Assessment of Student Learning

Assessment of Student Learning

University of Minnesota, Morris

DATE:  April 16, 2002
SUBJECT:  Assessment of Student Learning Committee Minutes
PRESENT: Dian Lopez (Chair), Stephen Burks, Edith Borchardt, Tom Johnson, Tim O'Keefe, John Schwaller, Nancy Mooney, Michelle Page, and Nick Maxwell
ABSENT: Tim Soderberg and Grant Noland

The Assessment of Student Learning committee meeting began at 1:00 PM in the Student Activities Conference room. Lopez said that the information for the Student Opinion of Teachers Survey (SOTS) was distributed electronically to the Executive Board on Monday, April 8. She explained that the information did not get to the Executive Board Meeting in time because the meeting had been rescheduled for Monday, April 8 at 8 am, it was originally scheduled for Tuesday, April 9. She said that she has not heard whether or not it will be place on the docket for the next Assembly meeting.

NCA Meeting
Schwaller discussed information obtained from the NCA meeting, which he attended in Chicago. He said that NCA is now called the Higher Learning Commission. Schwaller discussed the assessment program at one liberal arts campus. He said that interesting and innovative steps are embedded into the program. The school has established goals for the undergraduate curriculum; the goals are embedded in all courses of the curriculum.

One model asks the Professor at the end of the term to report if the student has satisfied the GER objectives. These reports are kept separate from grades; they are used only for assessment purposes.

Borchardt questioned how the assessing was done? Schwaller replied that a criteria is established, that it is purely subjective, and that the only purpose is for assessment, to observe if the objectives set forth were met. O'Keefe discussed (as an example) the GER Category for Global Village. Schwaller said that guidelines for meeting the course objectives can be given to the faculty members; and that the GER and the objective should be used side by side effectively. Schwaller said that it would increase the faculty workload by 1 form per semester. He noted two important points:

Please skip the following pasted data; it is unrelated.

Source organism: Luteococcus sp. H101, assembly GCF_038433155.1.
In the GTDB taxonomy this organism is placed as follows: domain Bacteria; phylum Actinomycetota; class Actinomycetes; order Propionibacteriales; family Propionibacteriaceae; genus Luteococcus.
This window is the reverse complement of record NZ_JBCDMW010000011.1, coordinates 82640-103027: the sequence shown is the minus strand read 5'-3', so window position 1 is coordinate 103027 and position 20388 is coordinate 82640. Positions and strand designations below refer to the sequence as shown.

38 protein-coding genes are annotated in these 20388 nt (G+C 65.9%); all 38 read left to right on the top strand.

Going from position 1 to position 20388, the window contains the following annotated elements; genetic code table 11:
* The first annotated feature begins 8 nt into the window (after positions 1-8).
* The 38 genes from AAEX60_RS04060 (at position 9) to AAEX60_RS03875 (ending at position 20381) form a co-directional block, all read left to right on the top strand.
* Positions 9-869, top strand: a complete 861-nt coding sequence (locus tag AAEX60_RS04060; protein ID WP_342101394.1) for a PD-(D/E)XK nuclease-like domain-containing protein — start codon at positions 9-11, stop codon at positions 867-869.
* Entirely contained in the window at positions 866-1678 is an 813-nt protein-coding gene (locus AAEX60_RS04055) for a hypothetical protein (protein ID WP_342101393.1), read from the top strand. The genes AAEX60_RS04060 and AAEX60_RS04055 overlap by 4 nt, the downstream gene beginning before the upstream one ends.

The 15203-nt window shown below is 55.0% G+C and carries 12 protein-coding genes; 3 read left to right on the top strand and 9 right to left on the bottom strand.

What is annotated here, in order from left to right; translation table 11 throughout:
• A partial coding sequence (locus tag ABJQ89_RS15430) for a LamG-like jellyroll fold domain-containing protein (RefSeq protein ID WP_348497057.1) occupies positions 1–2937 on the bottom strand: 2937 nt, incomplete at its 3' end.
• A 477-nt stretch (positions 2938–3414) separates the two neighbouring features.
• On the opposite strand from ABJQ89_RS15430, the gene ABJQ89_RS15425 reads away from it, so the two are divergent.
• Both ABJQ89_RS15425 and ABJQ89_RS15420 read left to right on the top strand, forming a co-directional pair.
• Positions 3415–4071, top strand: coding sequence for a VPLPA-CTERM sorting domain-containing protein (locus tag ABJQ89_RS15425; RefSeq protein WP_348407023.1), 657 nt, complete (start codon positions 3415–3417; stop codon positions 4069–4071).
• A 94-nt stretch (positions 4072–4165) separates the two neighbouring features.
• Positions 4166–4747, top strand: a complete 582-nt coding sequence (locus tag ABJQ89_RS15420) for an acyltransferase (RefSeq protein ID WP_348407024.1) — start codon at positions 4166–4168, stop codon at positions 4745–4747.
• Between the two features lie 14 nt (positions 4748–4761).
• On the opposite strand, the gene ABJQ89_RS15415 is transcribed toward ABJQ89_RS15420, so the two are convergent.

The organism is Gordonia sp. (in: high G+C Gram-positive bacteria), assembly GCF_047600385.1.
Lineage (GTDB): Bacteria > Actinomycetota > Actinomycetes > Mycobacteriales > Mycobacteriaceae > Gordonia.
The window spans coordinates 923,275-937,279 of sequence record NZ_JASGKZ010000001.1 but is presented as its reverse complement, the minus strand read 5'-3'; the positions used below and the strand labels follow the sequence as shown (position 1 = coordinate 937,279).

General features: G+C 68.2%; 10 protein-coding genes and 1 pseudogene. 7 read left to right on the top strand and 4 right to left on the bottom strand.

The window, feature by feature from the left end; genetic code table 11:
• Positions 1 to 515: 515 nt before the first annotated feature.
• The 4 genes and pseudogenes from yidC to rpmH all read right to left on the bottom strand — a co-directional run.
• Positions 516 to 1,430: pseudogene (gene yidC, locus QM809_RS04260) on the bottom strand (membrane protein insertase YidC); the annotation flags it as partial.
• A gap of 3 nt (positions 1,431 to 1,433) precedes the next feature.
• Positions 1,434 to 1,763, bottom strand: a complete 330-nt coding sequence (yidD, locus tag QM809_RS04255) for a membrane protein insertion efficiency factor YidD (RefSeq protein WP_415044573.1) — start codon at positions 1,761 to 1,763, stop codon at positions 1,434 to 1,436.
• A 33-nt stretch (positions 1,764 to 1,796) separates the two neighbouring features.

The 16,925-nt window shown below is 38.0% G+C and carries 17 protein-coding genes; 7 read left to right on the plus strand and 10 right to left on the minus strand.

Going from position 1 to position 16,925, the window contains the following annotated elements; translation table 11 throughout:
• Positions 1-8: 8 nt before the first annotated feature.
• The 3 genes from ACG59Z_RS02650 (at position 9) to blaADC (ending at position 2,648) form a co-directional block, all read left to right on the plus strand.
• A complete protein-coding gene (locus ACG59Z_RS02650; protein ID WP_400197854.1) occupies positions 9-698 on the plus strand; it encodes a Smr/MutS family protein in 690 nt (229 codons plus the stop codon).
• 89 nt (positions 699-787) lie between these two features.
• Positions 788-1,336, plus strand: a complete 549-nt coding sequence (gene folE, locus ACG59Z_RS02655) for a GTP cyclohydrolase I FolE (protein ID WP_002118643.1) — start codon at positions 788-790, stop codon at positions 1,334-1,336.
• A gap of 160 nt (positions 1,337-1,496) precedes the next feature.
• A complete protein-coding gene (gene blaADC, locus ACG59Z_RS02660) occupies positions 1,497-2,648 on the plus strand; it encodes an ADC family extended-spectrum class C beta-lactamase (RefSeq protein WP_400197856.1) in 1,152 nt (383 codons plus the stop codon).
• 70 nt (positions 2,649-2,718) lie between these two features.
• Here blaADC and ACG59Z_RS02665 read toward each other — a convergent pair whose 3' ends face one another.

1. The students must know that the data will not effect whether or not they pass the course.
  2. The faculty must know that it will not be used for their faculty evaluation review, it is data information only.

Maxwell said that it appears that all course objectives could be met, but it is not necessarily true that the student has mastered the objectives of the Course GER. Schwaller replied that there does not need to be a correlation between the two. Johnson said that the GER is a measure of how well we do, of what we do. Schwaller said that the information obtained from both the faculty and student evaluation is fed back to the course, this information can be used for improvements. O'Keefe noted that if students were evaluating what they think, it would vary because the standards for fulfilling the requirements will be reflected differently by each faculty member. Schwaller said that the purpose of assessment is to learn how well we are doing, and if we are meeting the objectives. He said that there is no right or wrong way of doing assessment. Schwaller felt this was a very interesting model that he wanted to share with the committee; additional handouts and information can be obtained. Schwaller said that the NCA is clear about the assessment program, it is for the internal consumption of each school. Lopez commented that we have always assessed informally, but now assessment is more formal - it is a way to measure and improve our courses.

Schwaller discussed the Academic Quality Improvement Project (AQIP). We could establish such a program of objective criteria and continually monitor with regular brief reports designated by the campus. The AQIP program would be less intense, would be ongoing, and there would be a regular review of the objectives. Schwaller noted that the URL of the AQIP program is a clickable link from